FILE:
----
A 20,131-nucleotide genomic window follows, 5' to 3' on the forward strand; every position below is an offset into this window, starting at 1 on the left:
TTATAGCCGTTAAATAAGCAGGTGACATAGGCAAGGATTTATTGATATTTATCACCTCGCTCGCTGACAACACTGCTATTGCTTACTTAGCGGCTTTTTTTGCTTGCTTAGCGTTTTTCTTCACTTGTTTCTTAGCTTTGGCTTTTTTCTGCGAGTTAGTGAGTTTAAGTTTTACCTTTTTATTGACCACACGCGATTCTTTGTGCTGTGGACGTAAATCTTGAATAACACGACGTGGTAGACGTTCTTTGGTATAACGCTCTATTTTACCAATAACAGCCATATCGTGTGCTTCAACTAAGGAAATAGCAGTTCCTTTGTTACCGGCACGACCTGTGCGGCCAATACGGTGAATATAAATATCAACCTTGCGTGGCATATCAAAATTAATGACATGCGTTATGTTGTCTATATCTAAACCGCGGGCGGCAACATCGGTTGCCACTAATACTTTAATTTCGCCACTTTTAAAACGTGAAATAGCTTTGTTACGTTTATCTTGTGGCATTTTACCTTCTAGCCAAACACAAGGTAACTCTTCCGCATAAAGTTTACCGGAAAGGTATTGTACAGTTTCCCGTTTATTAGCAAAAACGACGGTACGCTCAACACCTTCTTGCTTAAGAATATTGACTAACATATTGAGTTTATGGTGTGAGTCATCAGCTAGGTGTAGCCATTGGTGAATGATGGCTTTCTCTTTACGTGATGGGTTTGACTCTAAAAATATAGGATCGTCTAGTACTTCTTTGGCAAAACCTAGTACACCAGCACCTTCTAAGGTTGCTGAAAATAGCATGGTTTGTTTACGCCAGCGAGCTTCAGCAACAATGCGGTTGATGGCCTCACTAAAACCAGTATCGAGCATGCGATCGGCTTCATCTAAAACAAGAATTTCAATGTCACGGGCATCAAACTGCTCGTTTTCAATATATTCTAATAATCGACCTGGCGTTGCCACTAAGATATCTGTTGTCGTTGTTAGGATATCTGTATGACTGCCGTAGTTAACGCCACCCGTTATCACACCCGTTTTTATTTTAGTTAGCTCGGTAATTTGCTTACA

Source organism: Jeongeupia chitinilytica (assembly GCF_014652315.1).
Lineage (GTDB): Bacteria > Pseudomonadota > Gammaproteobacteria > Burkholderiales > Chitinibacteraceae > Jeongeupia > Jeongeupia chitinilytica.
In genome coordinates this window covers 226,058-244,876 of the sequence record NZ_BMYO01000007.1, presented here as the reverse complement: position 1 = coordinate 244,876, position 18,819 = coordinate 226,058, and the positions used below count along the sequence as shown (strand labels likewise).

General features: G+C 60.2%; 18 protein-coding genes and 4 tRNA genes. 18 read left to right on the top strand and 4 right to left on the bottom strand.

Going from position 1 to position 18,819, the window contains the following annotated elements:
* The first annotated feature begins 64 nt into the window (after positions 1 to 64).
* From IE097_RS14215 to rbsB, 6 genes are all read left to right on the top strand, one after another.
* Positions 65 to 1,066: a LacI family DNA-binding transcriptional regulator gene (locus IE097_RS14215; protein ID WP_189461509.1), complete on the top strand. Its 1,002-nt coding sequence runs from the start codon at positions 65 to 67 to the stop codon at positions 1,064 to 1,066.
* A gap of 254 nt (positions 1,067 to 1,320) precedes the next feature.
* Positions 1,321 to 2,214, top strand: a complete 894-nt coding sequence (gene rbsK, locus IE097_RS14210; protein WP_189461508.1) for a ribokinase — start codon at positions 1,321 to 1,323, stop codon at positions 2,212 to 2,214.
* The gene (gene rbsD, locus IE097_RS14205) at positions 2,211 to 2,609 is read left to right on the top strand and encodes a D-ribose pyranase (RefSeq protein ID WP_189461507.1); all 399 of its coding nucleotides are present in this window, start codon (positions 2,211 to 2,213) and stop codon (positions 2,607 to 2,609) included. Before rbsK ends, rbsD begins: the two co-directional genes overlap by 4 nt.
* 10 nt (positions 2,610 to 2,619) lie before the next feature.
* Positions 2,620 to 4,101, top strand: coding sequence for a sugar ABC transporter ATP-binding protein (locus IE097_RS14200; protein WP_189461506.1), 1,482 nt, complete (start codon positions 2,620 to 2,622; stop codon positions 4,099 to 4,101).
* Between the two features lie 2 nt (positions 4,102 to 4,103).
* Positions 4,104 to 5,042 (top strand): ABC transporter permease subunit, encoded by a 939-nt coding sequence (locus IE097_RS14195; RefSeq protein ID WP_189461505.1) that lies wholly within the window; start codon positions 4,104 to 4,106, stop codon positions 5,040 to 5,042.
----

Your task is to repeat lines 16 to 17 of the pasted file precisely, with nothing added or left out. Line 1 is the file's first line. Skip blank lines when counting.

* Between the two features lie 2 nt (positions 4,102 to 4,103).
* Positions 4,104 to 5,042 (top strand): ABC transporter permease subunit, encoded by a 939-nt coding sequence (locus IE097_RS14195; RefSeq protein ID WP_189461505.1) that lies wholly within the window; start codon positions 4,104 to 4,106, stop codon positions 5,040 to 5,042.